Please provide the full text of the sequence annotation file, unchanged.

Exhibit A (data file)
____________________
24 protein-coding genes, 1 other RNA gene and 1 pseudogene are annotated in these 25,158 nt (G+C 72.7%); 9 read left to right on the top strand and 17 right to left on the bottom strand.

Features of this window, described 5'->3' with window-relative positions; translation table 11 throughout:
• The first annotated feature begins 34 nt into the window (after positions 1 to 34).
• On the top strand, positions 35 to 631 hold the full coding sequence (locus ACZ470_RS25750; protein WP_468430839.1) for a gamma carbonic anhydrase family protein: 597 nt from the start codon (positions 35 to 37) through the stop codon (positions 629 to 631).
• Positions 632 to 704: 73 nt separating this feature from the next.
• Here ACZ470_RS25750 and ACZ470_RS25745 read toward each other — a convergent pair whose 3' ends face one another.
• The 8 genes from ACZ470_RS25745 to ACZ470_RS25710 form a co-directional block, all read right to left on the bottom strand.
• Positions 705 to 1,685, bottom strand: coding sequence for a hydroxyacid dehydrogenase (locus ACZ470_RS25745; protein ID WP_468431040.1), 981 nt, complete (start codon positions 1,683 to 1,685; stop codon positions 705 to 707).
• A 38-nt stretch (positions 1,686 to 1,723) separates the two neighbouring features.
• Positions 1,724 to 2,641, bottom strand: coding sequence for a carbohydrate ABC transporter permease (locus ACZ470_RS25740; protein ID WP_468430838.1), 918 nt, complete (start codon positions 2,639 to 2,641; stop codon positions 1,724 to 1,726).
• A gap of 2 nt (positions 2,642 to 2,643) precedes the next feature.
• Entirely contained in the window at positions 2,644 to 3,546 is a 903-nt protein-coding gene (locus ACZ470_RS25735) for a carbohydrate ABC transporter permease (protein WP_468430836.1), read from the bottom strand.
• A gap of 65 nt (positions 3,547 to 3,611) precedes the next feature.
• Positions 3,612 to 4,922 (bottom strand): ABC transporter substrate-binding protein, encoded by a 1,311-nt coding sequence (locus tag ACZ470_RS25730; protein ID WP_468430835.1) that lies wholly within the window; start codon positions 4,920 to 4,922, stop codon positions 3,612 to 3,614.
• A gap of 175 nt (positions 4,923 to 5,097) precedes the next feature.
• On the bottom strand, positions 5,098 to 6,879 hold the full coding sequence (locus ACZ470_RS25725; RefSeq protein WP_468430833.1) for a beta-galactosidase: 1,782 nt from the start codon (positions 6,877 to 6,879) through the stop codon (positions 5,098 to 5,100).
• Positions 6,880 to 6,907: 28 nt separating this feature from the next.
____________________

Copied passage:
24 protein-coding genes, 1 other RNA gene and 1 pseudogene are annotated in these 25,158 nt (G+C 72.7%); 9 read left to right on the top strand and 17 right to left on the bottom strand.

Features of this window, described 5'->3' with window-relative positions; translation table 11 throughout:
• The first annotated feature begins 34 nt into the window (after positions 1 to 34).
• On the top strand, positions 35 to 631 hold the full coding sequence (locus ACZ470_RS25750; protein WP_468430839.1) for a gamma carbonic anhydrase family protein: 597 nt from the start codon (positions 35 to 37) through the stop codon (positions 629 to 631).
• Positions 632 to 704: 73 nt separating this feature from the next.
• Here ACZ470_RS25750 and ACZ470_RS25745 read toward each other — a convergent pair whose 3' ends face one another.
• The 8 genes from ACZ470_RS25745 to ACZ470_RS25710 form a co-directional block, all read right to left on the bottom strand.
• Positions 705 to 1,685, bottom strand: coding sequence for a hydroxyacid dehydrogenase (locus ACZ470_RS25745; protein ID WP_468431040.1), 981 nt, complete (start codon positions 1,683 to 1,685; stop codon positions 705 to 707).
• A 38-nt stretch (positions 1,686 to 1,723) separates the two neighbouring features.
• Positions 1,724 to 2,641, bottom strand: coding sequence for a carbohydrate ABC transporter permease (locus ACZ470_RS25740; protein ID WP_468430838.1), 918 nt, complete (start codon positions 2,639 to 2,641; stop codon positions 1,724 to 1,726).
• A gap of 2 nt (positions 2,642 to 2,643) precedes the next feature.
• Entirely contained in the window at positions 2,644 to 3,546 is a 903-nt protein-coding gene (locus ACZ470_RS25735) for a carbohydrate ABC transporter permease (protein WP_468430836.1), read from the bottom strand.
• A gap of 65 nt (positions 3,547 to 3,611) precedes the next feature.
• Positions 3,612 to 4,922 (bottom strand): ABC transporter substrate-binding protein, encoded by a 1,311-nt coding sequence (locus tag ACZ470_RS25730; protein ID WP_468430835.1) that lies wholly within the window; start codon positions 4,920 to 4,922, stop codon positions 3,612 to 3,614.
• A gap of 175 nt (positions 4,923 to 5,097) precedes the next feature.
• On the bottom strand, positions 5,098 to 6,879 hold the full coding sequence (locus ACZ470_RS25725; RefSeq protein WP_468430833.1) for a beta-galactosidase: 1,782 nt from the start codon (positions 6,877 to 6,879) through the stop codon (positions 5,098 to 5,100).
• Positions 6,880 to 6,907: 28 nt separating this feature from the next.